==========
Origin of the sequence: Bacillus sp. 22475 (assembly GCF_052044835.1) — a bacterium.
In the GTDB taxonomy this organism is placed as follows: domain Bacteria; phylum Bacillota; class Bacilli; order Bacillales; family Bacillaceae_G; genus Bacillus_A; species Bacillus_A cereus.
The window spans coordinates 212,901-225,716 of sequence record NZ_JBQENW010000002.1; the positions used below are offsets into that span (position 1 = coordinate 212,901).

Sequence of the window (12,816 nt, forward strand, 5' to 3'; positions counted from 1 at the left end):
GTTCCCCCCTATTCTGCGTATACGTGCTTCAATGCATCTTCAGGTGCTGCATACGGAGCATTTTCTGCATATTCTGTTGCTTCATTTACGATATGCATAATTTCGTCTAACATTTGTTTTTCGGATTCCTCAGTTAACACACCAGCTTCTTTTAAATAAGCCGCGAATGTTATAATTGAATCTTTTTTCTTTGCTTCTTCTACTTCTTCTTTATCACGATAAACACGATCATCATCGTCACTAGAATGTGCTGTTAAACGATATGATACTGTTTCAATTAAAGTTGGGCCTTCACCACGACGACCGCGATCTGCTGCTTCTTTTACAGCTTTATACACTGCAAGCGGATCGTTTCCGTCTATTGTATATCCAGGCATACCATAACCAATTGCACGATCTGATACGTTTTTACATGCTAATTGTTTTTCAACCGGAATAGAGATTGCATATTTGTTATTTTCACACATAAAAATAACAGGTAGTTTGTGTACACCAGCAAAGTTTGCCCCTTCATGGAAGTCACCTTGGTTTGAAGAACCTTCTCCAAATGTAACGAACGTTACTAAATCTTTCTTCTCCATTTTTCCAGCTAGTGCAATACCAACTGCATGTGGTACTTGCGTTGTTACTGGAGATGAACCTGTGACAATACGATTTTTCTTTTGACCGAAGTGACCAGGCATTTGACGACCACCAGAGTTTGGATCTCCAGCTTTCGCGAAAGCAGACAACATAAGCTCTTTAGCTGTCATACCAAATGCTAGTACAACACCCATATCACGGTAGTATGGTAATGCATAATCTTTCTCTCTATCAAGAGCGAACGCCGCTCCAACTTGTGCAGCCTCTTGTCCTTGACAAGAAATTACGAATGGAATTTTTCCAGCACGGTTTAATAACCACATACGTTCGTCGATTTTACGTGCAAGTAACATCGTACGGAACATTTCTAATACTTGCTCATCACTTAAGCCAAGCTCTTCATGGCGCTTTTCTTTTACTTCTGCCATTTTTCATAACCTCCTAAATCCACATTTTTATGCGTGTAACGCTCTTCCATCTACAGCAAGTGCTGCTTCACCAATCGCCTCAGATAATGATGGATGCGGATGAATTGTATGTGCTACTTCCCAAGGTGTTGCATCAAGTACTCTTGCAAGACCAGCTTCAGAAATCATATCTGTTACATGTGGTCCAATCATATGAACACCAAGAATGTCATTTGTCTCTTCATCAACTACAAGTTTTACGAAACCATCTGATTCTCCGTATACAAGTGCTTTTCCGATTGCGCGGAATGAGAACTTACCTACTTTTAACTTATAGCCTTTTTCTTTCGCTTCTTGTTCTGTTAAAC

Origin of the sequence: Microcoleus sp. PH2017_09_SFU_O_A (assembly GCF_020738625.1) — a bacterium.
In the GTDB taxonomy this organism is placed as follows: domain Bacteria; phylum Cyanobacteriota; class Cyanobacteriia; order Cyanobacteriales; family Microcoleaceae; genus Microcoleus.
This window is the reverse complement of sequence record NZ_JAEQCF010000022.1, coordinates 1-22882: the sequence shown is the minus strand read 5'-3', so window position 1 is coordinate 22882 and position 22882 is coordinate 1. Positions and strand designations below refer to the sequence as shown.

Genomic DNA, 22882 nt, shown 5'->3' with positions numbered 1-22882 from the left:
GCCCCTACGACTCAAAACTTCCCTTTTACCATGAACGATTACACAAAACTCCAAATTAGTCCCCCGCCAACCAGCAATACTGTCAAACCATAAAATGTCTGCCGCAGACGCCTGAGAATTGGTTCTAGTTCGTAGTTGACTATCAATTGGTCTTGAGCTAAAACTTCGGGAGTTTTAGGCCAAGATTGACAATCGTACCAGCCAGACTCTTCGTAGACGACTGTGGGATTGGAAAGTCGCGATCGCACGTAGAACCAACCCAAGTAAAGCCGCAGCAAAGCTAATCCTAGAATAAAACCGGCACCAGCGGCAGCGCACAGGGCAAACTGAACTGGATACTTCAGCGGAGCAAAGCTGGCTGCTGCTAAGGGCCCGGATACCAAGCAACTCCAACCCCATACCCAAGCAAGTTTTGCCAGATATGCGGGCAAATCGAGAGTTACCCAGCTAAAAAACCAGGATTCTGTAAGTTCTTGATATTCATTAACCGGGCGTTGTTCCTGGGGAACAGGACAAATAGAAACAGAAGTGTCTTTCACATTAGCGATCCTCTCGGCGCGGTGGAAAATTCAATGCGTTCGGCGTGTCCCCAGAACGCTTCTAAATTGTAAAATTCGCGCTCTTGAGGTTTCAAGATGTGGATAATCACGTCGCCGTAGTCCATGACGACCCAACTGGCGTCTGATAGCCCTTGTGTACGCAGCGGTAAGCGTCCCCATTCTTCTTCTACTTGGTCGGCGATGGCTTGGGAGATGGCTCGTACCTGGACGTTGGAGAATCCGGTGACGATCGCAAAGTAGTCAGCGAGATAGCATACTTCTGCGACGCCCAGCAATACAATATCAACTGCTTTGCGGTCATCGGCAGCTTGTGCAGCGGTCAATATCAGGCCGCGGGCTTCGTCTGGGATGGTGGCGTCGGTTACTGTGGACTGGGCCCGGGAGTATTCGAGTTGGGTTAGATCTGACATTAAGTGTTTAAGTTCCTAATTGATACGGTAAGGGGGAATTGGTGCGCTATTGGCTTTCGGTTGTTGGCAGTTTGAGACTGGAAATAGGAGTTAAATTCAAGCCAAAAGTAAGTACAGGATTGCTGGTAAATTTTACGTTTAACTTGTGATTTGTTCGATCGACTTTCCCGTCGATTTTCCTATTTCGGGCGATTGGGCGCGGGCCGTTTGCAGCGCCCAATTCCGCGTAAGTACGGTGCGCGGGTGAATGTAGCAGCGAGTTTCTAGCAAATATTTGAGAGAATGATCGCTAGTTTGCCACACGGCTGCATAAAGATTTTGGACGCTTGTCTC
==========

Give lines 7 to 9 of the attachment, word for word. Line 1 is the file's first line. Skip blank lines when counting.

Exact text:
In the GTDB taxonomy this organism is placed as follows: domain Bacteria; phylum Cyanobacteriota; class Cyanobacteriia; order Cyanobacteriales; family Microcoleaceae; genus Microcoleus.
This window is the reverse complement of sequence record NZ_JAEQCF010000022.1, coordinates 1-22882: the sequence shown is the minus strand read 5'-3', so window position 1 is coordinate 22882 and position 22882 is coordinate 1. Positions and strand designations below refer to the sequence as shown.

Genomic DNA, 22882 nt, shown 5'->3' with positions numbered 1-22882 from the left: